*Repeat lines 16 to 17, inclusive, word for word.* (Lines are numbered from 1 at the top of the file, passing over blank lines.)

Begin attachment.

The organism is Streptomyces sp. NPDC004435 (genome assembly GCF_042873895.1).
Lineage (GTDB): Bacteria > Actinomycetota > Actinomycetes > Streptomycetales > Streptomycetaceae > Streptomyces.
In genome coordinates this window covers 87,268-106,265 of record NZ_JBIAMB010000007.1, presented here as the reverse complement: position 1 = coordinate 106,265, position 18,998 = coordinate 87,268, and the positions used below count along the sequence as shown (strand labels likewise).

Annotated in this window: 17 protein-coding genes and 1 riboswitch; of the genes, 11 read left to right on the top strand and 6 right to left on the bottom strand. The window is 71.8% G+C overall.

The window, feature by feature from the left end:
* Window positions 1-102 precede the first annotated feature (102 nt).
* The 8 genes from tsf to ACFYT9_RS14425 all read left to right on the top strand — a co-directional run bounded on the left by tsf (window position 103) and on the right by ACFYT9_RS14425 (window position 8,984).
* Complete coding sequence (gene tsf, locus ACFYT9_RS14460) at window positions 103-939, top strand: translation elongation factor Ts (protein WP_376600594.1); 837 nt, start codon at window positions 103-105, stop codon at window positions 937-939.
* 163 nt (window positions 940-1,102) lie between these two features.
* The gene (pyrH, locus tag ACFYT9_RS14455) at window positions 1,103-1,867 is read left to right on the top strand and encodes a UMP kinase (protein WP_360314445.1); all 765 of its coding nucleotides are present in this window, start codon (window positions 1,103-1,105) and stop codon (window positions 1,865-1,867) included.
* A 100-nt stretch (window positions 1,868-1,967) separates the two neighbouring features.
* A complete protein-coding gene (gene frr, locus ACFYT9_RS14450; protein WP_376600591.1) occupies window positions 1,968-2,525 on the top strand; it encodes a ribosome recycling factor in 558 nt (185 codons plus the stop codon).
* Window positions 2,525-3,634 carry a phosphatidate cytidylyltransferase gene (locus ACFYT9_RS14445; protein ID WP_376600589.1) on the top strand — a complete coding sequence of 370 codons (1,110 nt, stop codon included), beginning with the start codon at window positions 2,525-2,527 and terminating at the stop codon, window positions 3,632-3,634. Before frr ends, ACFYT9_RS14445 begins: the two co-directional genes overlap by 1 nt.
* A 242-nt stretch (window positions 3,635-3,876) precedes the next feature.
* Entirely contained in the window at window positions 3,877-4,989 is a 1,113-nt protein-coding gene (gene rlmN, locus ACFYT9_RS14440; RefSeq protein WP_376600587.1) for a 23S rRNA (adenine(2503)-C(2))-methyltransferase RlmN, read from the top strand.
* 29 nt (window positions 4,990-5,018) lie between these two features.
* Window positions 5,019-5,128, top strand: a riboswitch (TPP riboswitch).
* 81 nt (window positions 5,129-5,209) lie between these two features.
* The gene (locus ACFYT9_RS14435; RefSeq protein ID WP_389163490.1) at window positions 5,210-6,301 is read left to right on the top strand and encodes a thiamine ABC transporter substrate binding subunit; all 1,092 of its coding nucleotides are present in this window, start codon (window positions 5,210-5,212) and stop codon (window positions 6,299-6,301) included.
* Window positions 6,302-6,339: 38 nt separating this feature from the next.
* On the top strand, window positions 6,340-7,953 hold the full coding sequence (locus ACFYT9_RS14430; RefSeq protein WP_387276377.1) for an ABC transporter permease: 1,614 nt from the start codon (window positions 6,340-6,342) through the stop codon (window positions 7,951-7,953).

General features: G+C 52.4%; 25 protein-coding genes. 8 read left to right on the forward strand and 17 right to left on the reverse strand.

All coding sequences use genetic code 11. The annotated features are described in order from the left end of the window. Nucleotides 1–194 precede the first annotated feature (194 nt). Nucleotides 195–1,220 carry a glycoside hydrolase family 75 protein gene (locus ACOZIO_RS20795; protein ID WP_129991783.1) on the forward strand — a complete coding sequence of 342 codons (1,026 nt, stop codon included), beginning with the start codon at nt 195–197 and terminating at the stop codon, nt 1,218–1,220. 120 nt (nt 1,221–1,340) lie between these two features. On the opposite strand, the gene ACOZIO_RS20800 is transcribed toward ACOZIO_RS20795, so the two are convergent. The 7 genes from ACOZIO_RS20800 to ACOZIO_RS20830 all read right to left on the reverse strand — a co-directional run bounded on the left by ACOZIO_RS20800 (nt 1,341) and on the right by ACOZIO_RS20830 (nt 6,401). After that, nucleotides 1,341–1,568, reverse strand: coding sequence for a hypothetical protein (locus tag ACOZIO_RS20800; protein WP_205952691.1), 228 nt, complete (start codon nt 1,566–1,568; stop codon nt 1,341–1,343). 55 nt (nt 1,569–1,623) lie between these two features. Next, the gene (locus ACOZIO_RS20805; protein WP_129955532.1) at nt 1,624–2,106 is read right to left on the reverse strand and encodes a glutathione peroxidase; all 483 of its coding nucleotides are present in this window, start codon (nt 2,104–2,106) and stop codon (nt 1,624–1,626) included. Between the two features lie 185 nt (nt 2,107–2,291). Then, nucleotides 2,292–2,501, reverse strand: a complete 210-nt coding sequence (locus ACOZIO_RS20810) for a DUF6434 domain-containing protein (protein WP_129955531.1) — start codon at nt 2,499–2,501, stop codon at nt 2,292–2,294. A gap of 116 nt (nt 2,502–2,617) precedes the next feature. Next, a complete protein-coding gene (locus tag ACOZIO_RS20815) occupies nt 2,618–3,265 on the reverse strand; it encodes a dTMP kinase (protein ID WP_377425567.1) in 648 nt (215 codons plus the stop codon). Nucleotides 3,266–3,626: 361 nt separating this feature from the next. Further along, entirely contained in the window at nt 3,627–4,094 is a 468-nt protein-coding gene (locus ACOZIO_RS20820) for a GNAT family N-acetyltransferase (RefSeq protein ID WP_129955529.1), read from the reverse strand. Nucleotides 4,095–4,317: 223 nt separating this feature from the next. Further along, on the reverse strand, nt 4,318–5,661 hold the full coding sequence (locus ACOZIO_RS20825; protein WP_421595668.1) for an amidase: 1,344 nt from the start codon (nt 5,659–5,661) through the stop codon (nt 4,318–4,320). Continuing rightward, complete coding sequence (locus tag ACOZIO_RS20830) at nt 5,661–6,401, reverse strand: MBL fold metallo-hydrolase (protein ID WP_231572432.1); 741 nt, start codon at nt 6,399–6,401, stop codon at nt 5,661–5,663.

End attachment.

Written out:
* 29 nt (window positions 4,990-5,018) lie between these two features.
* Window positions 5,019-5,128, top strand: a riboswitch (TPP riboswitch).